Ohio State alumni want to keep the fire of activism from burning out.
“Over the past few months, I have felt the need to get more involved in my community at large, because of the election, so I found myself doing a lot of activist work,” said Lisa Steward, a 2008 alumna in art.
Steward said she hopes to fight this feeling of exhaustion from activism through Recharge Dance Party on Thursday at Ace of Cups in Clintonville.
Steward said she hit a breaking point a few weeks after the inauguration, opting to skip the Downtown Columbus march in which protesters were pepper sprayed.
“I didn’t go to that march, because earlier that day I was kind of at my lowest point,” she said. “I was driving home listening to the latest news coverage and I had to pull over and cry it out, I hadn’t cried until that point. I was kind of exhausted. I was burnt out.”
On Jan. 31, Steward posted on Facebook the need for a dance party amid the protesting. Less than two minutes later Steward said Philip Kim, who is involved in the Columbus music industry and fellow Buckeye who graduated in 2007 with degrees in comparative studies and English, answered with a date and venue.
The event is for those age 18 and older with donations at the door starting at $5. All proceeds will be split evenly between the legal defense fund for Standing Rock and the Columbus chapter of the Council of American Islamic Relations (CAIR).
“I think it’s timely, it’s only February, and we have four years supposedly of Trump’s presidency, and even in the last month there’s already been a lot of action and a lot of conversation,” Kim said. “With the whole immigration ban, the executive order for immigration, we thought that CAIR would be a good place to donate … (and) we have a friend who was very involved with Standing Rock.”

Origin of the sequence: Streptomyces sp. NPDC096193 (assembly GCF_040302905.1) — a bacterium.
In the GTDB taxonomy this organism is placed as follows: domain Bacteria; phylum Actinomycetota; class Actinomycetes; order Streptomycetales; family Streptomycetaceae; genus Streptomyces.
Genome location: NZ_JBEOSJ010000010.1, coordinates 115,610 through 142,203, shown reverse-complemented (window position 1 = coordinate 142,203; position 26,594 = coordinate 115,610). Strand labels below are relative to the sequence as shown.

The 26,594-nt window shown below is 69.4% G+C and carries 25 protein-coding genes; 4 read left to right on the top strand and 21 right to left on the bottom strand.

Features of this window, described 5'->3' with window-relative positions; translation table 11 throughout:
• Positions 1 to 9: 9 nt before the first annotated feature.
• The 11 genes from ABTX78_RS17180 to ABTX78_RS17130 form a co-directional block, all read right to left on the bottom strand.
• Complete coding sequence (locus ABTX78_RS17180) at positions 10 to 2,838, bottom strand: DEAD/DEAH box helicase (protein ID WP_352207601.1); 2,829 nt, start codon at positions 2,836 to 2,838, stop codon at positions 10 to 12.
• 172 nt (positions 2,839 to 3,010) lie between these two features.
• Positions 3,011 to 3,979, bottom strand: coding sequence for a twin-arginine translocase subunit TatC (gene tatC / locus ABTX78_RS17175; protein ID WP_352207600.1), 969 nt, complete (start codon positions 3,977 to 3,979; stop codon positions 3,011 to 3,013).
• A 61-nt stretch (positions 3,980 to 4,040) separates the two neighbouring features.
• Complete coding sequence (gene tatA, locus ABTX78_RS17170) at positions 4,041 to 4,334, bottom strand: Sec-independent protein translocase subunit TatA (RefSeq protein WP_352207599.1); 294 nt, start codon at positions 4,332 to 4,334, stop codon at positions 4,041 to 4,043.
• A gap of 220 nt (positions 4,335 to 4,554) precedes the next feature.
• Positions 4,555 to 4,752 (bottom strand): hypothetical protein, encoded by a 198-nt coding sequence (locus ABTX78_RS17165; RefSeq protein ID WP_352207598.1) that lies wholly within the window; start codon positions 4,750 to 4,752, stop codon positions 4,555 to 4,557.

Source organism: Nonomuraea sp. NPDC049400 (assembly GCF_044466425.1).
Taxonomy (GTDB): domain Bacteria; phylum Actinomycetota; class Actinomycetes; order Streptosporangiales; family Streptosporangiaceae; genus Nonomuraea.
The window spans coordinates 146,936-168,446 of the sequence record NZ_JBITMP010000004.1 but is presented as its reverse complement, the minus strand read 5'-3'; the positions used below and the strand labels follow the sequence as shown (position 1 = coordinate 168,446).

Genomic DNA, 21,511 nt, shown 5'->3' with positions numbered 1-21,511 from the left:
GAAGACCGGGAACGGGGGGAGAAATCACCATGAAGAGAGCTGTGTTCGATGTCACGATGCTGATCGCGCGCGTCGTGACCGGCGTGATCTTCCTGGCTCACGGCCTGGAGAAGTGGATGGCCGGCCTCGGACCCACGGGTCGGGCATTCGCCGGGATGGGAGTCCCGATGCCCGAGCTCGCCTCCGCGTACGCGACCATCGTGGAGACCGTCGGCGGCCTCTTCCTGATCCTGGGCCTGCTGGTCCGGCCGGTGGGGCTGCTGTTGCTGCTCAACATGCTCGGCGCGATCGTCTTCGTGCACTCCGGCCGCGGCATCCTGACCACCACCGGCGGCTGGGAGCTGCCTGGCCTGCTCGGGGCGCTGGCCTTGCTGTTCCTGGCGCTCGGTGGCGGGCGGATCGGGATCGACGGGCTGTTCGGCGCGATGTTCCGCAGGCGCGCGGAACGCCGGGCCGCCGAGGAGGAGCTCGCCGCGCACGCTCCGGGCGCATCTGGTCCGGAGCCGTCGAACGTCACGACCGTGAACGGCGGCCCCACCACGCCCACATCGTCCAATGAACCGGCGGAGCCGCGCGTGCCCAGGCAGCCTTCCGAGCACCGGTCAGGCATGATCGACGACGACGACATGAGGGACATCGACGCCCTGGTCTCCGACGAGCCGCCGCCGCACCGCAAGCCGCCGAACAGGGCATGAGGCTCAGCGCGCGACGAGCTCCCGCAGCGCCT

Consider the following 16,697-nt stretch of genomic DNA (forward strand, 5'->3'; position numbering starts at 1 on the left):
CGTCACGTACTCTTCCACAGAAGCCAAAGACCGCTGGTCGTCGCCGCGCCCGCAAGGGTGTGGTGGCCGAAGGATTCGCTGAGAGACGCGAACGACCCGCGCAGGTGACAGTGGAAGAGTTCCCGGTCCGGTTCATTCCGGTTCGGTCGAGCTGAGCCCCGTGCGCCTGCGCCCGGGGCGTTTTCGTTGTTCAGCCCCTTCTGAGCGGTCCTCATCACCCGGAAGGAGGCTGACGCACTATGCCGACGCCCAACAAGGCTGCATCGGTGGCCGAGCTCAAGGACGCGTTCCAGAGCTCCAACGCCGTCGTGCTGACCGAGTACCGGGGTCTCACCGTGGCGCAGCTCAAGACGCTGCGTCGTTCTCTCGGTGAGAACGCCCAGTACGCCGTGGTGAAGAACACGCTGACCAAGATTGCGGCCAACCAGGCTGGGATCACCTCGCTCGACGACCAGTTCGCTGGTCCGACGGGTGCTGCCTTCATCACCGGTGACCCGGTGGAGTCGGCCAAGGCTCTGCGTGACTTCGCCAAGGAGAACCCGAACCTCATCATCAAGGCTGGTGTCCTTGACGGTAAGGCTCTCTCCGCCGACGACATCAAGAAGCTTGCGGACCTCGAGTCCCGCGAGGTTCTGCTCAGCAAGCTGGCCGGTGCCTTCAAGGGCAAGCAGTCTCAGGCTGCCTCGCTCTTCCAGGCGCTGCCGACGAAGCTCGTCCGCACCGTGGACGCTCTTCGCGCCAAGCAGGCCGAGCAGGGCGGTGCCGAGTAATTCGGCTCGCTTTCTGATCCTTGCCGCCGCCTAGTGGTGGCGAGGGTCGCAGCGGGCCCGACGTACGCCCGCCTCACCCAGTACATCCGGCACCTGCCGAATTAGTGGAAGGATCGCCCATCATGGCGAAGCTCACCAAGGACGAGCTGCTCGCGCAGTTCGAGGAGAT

CAIR will set up an information table inside the bar alongside local organizations, including the International Socialist Organization and Yes We Can Columbus to further educate those in attendance about how to get involved.
Yes We Can is an organization that supports progressive candidates for School Board and City Council.
Yes We Can member Will Petrik said his four years of experience as an advocate for social issues at the state level showed him how broken democracy was at the state level, with most important decisions falling in the hands of corporate elites. He said the Trump administration might only make matters worse.
“We’re at a pivotal point in history, where the whole country just went in a really scary direction and I think for most of the people (at the dance party) it is not reflective of our values,” Petrik said. “We really need to think about our mental and physical health and our own happiness. If people get burnt out … that’s just not helpful.”
To ensure burnout does not happen, Kim hired local DJs who have also been marching and protesting, including Topher Guenther and Dorian Ham. Ham graduated OSU in 2000 with a degree in journalism and has been friends with Kim for a long time, advocating for race-related issues.
Ham said an event like the dance party brings like-minded people closer together by eliminating the need for talk of burnout.
“It can sort of like go unspoken,” Ham said. “We don’t need to necessarily say that ‘Hey, me too,’ it’s more like you’re here, I’m here, alright we get it. We’re trying to pick people up, dust them off a little bit, say it’s alright and, by the way, here’s a Missy Elliot song.”
Ham said the DJs plan to play a diverse mix of songs. This fits the inclusive theme of the event Steward said she hopes to see.
“Building a stronger community together regardless of our backgrounds or even political opinion is really important right now,” Steward said. “We can check-in with each other so we can continue fighting.”
Steward said she does not plan for this to be the only dance party, hoping to extend the event to other venues around Ohio — with mentions of having a dance party at OSU — and inspire other states to do the same.
“This is a long fight, we’re going to need more dance parties,” Steward said.
The dance party runs 8 p.m. to 2 a.m. at Ace of Cups, located on 2619 N. High St. Attendees need a valid ID and a minimum of $5 to get in.
Correction Feb. 22: An earlier version of this article said the event was 21 and up when it is in fact 18 and up.